If he was returning from a church service, I’m guessing they have a very relaxed dress code.

I could tell by his uniform, his decal and his reaction to an accidental door ding that this was a man with rage issues. Both the big dollar Phillies and the Yankees underperformed this year and that can be hard on diehard fans.

I mean diehard fans who follow teams other than the Pittsburgh Pirates. After 20 years of losing baseball, we Buc fans no longer get angry. We just stay sad.

He lit into this woman with an unholy fury. He got right in her face -- he had to sort of stoop -- and berated her with the kind of language Lt. Col. Slade used in “Scent of a Woman” when Charlie Simms suggested the blind old warrior set the gun down.

It was one of those electric moments where I’m wondering what my role in this is meant to be.

It was a Sunday morning in western Pennsylvania so it’s safe to assume at least two of the three were packing heat.

This is not idle conjecture.

Just last Friday, a 30-year-old Iraq War veteran shot and killed a 55-year-old truck driver over a parking spot at a Pittsburgh-area grocery store.

People’s nerves are raw.

Good thing we’re all armed to the teeth.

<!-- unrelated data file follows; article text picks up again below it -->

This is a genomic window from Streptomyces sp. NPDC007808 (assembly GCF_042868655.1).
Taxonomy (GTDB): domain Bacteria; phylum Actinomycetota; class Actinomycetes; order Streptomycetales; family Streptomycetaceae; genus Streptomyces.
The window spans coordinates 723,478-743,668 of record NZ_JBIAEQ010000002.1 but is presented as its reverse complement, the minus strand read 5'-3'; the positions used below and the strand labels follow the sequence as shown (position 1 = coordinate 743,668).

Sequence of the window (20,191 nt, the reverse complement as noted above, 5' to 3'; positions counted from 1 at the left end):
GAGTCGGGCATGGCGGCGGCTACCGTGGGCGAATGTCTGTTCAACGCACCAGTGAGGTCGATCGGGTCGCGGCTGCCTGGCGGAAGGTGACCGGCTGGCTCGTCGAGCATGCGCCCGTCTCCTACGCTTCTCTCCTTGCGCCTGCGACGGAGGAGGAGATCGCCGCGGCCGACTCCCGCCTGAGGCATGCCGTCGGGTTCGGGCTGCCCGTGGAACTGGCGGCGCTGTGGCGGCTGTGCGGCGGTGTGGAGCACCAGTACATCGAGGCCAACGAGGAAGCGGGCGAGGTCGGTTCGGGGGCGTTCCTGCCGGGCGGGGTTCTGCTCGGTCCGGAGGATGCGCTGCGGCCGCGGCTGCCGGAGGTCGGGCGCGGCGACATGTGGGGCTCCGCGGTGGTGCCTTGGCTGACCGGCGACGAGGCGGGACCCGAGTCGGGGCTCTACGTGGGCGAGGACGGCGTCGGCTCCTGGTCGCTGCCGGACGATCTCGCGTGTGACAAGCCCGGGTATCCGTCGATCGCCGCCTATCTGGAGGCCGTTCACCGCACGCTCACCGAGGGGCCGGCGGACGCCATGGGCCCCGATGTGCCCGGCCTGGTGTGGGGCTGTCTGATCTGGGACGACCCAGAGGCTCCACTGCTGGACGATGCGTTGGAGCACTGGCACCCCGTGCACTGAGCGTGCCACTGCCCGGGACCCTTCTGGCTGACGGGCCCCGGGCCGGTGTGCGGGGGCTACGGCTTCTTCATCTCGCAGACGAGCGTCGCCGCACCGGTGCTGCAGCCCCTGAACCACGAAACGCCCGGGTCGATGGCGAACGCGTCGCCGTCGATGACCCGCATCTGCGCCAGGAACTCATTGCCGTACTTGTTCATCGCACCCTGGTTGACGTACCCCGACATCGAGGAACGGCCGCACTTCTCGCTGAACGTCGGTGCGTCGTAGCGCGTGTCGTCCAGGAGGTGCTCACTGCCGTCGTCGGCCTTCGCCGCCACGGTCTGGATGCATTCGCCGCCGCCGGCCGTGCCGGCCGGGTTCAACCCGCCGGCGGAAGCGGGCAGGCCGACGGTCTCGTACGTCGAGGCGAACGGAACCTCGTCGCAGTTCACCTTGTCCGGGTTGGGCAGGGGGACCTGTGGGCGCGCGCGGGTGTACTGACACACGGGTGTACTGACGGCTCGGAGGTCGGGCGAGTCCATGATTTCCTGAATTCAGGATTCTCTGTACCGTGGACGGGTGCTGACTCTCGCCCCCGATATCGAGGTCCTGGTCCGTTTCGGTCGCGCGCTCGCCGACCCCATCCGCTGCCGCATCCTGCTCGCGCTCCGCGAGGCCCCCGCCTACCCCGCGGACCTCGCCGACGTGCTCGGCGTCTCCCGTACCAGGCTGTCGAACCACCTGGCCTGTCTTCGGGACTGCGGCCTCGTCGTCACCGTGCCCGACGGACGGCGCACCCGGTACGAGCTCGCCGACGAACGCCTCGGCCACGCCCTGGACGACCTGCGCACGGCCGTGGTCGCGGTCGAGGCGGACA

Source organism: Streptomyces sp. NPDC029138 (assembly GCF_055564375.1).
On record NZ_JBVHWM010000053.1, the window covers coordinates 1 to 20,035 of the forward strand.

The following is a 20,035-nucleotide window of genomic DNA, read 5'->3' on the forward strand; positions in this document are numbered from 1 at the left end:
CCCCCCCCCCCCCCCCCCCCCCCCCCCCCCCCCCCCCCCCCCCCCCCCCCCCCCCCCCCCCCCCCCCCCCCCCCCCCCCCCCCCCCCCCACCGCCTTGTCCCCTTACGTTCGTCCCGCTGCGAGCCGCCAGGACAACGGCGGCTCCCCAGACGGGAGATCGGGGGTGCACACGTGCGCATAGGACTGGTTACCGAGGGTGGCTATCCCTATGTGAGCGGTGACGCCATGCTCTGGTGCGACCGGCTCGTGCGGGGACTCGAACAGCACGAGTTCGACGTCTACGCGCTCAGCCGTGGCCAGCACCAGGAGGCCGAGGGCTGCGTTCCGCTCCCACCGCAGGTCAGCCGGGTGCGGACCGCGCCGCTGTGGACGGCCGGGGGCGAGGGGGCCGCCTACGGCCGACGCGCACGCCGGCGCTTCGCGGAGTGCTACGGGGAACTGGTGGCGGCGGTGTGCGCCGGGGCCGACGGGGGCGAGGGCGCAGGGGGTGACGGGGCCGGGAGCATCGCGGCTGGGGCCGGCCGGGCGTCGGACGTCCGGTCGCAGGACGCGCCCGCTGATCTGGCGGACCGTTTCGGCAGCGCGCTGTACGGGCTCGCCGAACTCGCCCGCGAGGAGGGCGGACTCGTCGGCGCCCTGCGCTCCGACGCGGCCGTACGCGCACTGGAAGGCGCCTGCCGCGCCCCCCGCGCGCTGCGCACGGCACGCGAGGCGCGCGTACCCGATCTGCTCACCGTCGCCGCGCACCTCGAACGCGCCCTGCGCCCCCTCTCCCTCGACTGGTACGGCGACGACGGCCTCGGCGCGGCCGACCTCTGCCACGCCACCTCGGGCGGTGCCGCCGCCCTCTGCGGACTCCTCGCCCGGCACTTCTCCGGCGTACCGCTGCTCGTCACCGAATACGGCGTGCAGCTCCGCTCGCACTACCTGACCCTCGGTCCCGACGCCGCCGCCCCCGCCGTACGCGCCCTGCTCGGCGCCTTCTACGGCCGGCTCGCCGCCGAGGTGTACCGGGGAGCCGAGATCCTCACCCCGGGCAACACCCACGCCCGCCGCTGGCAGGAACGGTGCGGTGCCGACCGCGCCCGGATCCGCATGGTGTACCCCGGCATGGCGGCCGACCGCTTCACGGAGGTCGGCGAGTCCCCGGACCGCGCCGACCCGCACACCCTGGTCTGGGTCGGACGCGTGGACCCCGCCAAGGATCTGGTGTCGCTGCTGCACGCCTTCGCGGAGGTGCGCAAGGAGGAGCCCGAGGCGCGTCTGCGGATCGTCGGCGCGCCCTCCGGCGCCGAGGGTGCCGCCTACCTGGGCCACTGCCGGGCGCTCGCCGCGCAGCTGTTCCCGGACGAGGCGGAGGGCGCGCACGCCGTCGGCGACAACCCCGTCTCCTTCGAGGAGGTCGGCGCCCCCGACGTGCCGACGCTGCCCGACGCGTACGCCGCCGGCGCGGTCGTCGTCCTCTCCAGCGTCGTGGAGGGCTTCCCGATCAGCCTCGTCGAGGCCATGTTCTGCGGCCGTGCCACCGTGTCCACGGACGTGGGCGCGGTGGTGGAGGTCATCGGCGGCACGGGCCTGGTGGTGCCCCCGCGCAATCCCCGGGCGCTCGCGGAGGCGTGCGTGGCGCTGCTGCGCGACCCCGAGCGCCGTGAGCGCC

The woman, God bless her, was giving as good as she got, sans the profanity. 

“Haven’t you ever made made a mistake? It was an accident! Why are you acting like this?”

She got in the car trembling, I’m sure, as he menaced her from two feet away.

At this point, I’m feeling a need to do something, even as I had a carefree Sunday of football and playoff baseball in store. Becoming collateral damage wasn’t part of the plan.

But I drove up the aisle and rolled down my window. He was standing there astride her rear bumper.

“Are you okay, man?” I asked.

I like to think my question had a soothing affect on him because he said in a voice that sounded like relief, “Yeah, I’m okay.”

Maybe he was realizing how close he’d come to crossing a very frightening line.

“You take it easy, okay?”

“Yeah, I will.”

I hope so. I suspect he may have some mental health issues. No one should get kill crazy over an accidental little door ding.

And to think at the start of this story you thought I was the one acting nutty in the parking lot.


Related



Tuesday, October 23, 2012

Save health care: cure hypochondria!